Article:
- Darren Rovell, ESPN.com Sports Business reporter
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Three years ago, Dwight Howard was the "can't-miss" endorser of the sports world. He had brought his Orlando Magic to the NBA Finals against the Los Angeles Lakers and his playful ad-lib videos as a Vitaminwater spokesman were going viral.
"Dwight was one of the best I've ever worked with," said Rohan Oza, Vitaminwater's chief marketing officer at the time. "He was very easy going, really creative and had some incredible acting chops."
In just five years, Howard had gone from a lanky, somewhat shy, high school senior to a man who, like his Orlando Magic predecessor Shaquille O'Neal, had taught himself how to embrace the Superman in him.
"When the Magic made the Finals, Dwight would have been considered a top 10 endorsement prospect for most major brands and he was getting a number of opportunities," said Darin David, a sports marketing director at The Marketing Arm, a Dallas-based firm that publishes the Davie-Brown Index poll.
But Howard's wishy-washy ways in Orlando since he first demanded for a trade in December, and the tension he created, hasn't helped his standing with fans. Today, if he donned the Superman cape, as he did the 2008 and 2009 NBA All-Star Slam Dunk Contests, Clark Kent likely would sue for defamation.
In May 2010, 20 percent of consumers that knew of Howard (about 40 percent of the population) said they liked him "a lot," according to a poll taken by The Marketing Arm's Davie-Brown Index (DBI). Last month, when the DBI poll was taken again, less than 9 percent said they liked him "a lot," with more than a quarter of consumers who said they disliked him. Those who were part of the poll also distrusted him significantly more than they did two years before.
In May 2010, the DBI results showed that Howard was as appealing as Kevin Durant or Derrick Rose. Last month's numbers show his appeal is in line with Stan Van Gundy, the coach who said that it was Howard who asked for him to be fired, a claim that Howard later denied.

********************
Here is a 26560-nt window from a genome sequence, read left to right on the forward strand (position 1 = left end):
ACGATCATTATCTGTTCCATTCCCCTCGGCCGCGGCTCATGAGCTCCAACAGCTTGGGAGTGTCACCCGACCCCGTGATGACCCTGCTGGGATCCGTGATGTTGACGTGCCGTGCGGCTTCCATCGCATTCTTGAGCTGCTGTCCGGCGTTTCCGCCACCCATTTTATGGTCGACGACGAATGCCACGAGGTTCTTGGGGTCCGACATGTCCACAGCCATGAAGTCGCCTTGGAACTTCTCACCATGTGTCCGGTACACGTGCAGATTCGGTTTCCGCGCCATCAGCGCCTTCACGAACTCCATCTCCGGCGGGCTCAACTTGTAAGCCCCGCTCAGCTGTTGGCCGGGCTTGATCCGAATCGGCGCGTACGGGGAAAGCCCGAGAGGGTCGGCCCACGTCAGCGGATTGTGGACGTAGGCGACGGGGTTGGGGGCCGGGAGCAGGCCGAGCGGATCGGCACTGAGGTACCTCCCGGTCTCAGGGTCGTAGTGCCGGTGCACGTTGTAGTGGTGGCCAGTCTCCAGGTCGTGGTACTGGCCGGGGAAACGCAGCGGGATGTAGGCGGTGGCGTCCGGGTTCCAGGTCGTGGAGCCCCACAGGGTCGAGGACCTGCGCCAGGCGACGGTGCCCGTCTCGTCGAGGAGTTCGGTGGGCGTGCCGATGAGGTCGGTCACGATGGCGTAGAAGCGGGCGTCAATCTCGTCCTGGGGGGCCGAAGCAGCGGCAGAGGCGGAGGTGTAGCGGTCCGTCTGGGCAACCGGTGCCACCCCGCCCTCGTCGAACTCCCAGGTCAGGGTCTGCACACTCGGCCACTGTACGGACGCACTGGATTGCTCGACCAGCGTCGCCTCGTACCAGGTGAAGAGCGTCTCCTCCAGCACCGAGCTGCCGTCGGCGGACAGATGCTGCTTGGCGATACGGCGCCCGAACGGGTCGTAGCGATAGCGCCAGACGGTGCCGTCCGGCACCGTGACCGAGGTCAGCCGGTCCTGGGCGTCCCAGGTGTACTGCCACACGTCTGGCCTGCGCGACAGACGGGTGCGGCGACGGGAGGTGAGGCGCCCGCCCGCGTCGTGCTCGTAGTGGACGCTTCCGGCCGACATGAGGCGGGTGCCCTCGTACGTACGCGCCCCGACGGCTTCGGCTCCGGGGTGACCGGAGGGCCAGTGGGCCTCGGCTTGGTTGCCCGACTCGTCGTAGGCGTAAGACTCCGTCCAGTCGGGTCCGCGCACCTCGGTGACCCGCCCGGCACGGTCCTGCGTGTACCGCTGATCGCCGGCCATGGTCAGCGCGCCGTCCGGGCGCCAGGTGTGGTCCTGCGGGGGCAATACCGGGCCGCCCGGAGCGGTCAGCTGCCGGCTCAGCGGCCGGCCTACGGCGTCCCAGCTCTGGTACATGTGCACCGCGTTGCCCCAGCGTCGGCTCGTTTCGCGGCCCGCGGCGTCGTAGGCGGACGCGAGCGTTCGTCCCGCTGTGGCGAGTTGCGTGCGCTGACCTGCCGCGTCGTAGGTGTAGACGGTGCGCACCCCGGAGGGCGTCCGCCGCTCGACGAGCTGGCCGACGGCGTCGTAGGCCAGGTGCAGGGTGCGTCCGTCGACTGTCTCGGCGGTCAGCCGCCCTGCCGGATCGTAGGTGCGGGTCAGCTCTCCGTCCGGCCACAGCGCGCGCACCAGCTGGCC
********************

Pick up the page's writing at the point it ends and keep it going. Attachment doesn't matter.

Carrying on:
"What marketing executive wants to make Howard the face of their brand after watching last season play out?" Darin said. "He may be on the Lakers now, but he should be hands-off from a brand perspective for at least the short term until he can repair his image."
While Howard's marketability has declined, his move makes the Lakers the most marquee team in the league, said Patrick Ryan, co-owner of The Ticket Experience, a Houston-based ticket brokerage.
"After the Heat won the championship, they became the hottest ticket in the league," Ryan said. "With the Howard trade, I'd say the Lakers coming to town is the hotter ticket in 75 percent of the arenas."
Ryan said that while Howard didn't do many favors for himself, his new villain role makes the Lakers even more intriguing.
"Kobe is already the most polarizing star in the NBA," Ryan said. "Now, you add Steve Nash and have Howard who goes from a WWE superstar to a WWE heel."
For his part, Oza, who now runs a private equity firm, says he feels optimistic that Howard can recover his lost appeal.
"Dwight has an amazing energy that is very infectious and feeds off the energy around him," Oza said. "I think the Lakers will be a positive environment for him and his brand cache will go up now that he will be embraced in Los Angeles."